I recently had a friend ask how to combat the viewpoints of the state mandated sex education where she lived. “Won’t my children get confused if I’m telling them one thing and one of the main places they get their information and learning is telling them very different things?”
I explained that this is addressed more easily than you might think. The beginnings of it are addressed in the first Lies About Sex post, but this post takes a more religious tone. One of the main points I use when teaching parents how to talk with their kids about sex is the truth mingled with error concept. It goes something like this (for those who are non or less-religious, it is easy to remove or adjust those references):
God has made our bodies in really amazing ways to do amazing things. We are going to teach you about wonderful ways God made our bodies to work that can help us be happy and create wonderful relationships. Now Satan/The Adversary is always trying to teach people wrong or hurtful things. His favorite tactic is to say things that are partly true and partly lies. That really confuses people because they see the true part and think all of it is true. So some of the things we are going to tell you about your body are things a lot of people in the world don’t know. They will know how their body works, but they won’t understand why, and all the things God wants us to know about how to use them the best. They’ll know some of the truth, but it will be mixed with things that aren’t true. That’s why we are going to teach you the whole truth so you’ll know it and can outsmart Satan. This means you will know more than a lot of people and it will be something special you and mom and dad will have and can talk about. So we’ll teach you the truth, and when you see or hear about things that don’t match up, or don’t seem right, come tell us! We want to hear about those moments where you figured it out, or when you feel like something is sneaking in that isn’t true. We’ll be so proud of you for being able to notice what is true and what isn’t!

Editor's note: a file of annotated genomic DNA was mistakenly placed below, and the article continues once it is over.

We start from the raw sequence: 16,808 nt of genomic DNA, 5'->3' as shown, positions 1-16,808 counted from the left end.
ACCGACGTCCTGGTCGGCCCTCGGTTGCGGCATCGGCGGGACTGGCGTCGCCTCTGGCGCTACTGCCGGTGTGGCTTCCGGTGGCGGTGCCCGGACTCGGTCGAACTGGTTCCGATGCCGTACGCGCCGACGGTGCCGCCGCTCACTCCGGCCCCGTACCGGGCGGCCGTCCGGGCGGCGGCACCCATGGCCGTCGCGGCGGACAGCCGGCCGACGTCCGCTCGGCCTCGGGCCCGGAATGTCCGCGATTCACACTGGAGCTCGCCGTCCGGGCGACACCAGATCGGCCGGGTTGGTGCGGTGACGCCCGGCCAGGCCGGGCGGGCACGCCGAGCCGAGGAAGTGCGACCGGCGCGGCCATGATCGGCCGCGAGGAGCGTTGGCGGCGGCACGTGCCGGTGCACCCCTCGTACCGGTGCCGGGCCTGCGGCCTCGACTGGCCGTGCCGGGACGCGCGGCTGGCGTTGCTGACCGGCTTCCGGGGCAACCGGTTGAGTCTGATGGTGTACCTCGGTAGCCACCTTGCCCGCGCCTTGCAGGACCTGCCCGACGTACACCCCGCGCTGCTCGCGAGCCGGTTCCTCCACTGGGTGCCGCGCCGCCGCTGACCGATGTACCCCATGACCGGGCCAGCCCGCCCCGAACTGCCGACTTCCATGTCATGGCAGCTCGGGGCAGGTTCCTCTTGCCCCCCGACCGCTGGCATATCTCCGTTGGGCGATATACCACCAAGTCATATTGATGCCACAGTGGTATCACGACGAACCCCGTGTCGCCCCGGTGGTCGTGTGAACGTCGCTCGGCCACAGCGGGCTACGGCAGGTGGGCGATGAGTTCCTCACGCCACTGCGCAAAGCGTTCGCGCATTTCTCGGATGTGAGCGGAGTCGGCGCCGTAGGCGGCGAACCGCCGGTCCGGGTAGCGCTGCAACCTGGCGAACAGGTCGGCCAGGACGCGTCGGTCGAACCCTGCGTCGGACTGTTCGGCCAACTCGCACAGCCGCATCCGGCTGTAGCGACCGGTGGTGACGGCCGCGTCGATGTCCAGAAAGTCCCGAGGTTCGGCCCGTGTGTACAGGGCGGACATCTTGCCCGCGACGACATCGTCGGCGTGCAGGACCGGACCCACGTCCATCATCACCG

(Then as a parent you can use this concept you’ve already taught them to point out inaccurate or destructive messages during future teaching moments).